It was dogs’ day out on Saturday, Oct. 1 as the Flagler Humane Society met at 10 a.m. with St. Thomas Episcopal Church on Belle Terre Parkway for their annual pet blessing, despite the recent hurricane.
The Humane Society worked in conjunction with the Rev. Robert Goolsby and others at the church to hold the event, and brought along three dogs up for adoption. Normally, Goolsby said, they invite the K-9 units and have food trucks out, but with the aftermath of Hurricane Ian, they decided to just have the Humane Society out.
Even without them, the overall turnout was good – 40 blessed dogs, and one cat. Goolsby said he and his wife are very passionate about pet rescue, and even recently adopted a doberman from the Flagler Humane Society.
"We have a passion for for pet rescue," Goolsby said. "And it's also it's a community engagement opportunity for us to offer people to come by with their pets and and find some spirituality within their home and concerning their pets."
Animals and owners received certificates of their blessings from volunteers at the church, and had the opportunity to meet the three dogs brought out by the Humane Society. One of the dogs - Marley, an 8-year-old hound mix - was even adopted out by the time the event wrapped up around noon.
Caroline Johnson who volunteers at the humane society and led Saturday’s event for them, has worked with the Humane Society for eight years, and then does her own outreach work as well.
Johnson brought Marley, who had been at the shelter for a month, Kyla, an 8-year-old terrier mix who was surrendered a week ago when her family divorced and Brownie, a year old terrier mix.
Johnson said often times the animals hardest to adopt out are the ones who had been abandoned. She said she spends the most time with those to reacclimate them to humans.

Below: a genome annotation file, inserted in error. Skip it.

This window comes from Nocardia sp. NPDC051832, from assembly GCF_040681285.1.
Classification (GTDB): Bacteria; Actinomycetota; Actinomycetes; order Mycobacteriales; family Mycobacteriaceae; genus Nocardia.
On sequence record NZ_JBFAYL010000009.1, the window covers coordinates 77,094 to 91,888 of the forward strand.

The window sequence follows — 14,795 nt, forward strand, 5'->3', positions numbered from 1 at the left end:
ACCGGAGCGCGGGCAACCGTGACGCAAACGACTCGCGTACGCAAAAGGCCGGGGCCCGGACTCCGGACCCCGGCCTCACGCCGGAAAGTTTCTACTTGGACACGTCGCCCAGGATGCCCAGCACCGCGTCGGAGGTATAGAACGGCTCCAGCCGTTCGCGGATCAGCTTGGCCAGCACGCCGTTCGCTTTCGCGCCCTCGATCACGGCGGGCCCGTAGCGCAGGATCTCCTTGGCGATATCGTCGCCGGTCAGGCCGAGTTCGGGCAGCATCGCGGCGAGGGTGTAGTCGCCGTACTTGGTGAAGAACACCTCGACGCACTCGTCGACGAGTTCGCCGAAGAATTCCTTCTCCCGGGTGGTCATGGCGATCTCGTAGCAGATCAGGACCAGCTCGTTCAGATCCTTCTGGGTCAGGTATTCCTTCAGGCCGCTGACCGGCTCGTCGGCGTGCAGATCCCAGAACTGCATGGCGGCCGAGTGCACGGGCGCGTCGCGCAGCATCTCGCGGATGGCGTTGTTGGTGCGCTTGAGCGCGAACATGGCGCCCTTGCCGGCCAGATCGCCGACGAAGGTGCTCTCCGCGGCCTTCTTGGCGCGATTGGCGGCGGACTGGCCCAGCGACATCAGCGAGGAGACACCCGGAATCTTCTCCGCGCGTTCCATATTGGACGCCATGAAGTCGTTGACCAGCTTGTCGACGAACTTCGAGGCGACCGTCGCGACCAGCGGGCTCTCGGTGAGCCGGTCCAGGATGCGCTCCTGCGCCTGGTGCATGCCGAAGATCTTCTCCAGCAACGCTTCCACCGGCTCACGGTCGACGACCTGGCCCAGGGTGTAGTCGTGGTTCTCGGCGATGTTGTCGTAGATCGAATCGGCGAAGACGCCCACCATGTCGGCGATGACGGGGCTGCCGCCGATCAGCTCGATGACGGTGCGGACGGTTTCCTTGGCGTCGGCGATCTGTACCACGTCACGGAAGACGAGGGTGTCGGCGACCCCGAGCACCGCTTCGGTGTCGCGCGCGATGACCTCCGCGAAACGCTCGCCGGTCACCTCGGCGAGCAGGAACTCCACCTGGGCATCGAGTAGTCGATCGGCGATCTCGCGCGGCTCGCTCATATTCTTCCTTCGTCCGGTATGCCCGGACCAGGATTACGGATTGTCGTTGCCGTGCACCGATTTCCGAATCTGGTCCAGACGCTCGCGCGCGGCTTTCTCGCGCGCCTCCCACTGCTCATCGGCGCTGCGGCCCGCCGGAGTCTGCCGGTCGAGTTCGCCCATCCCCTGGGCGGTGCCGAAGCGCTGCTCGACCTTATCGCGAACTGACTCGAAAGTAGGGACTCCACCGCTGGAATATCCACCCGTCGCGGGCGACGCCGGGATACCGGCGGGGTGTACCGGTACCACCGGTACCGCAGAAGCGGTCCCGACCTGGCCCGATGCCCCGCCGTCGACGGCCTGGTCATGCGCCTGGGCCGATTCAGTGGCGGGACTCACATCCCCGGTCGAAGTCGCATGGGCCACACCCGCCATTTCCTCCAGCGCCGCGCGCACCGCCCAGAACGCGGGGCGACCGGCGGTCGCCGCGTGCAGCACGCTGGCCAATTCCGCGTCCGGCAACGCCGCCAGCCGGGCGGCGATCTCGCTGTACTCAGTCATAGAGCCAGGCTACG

"A lot of dogs that come from situations or are stressed seniors that don't do well with other dogs that need to be an only dog in a home," Johnson said. "So we have a lot of long timers that you know that are seniors who need to be an only dog which it's harder to adopt out in that case."
Dogs like Kyla. Kyla, Johnson said, is a sweet girl who's a little skittish because of life with her previous family. Other dogs like Brownie could use a friend at home; Brownie was returned because she has separation anxiety and likes to chew when stressed. Both terrier mixes were very friendly around everyone at St. Thomas.
Marley was adopted by Betsy Jones, who brought and blessed her dog Max, a 5-year-old hound mix. Jones saw Marley and couldn't leave without him, especially seeing how Max and Marley got along so well.
"I'm gonna cry if I have to go without him," Jones said.
Johnson said the most important part of events like this is getting the dogs out of the shelter to socialize and have some exposure.
"Socializing them is important and getting them out of the kennel where they're all day," she said. "Even ones like Kyla, who are who was very stressed, you know, and very anxiety filled, seeing her get out and trust people is big."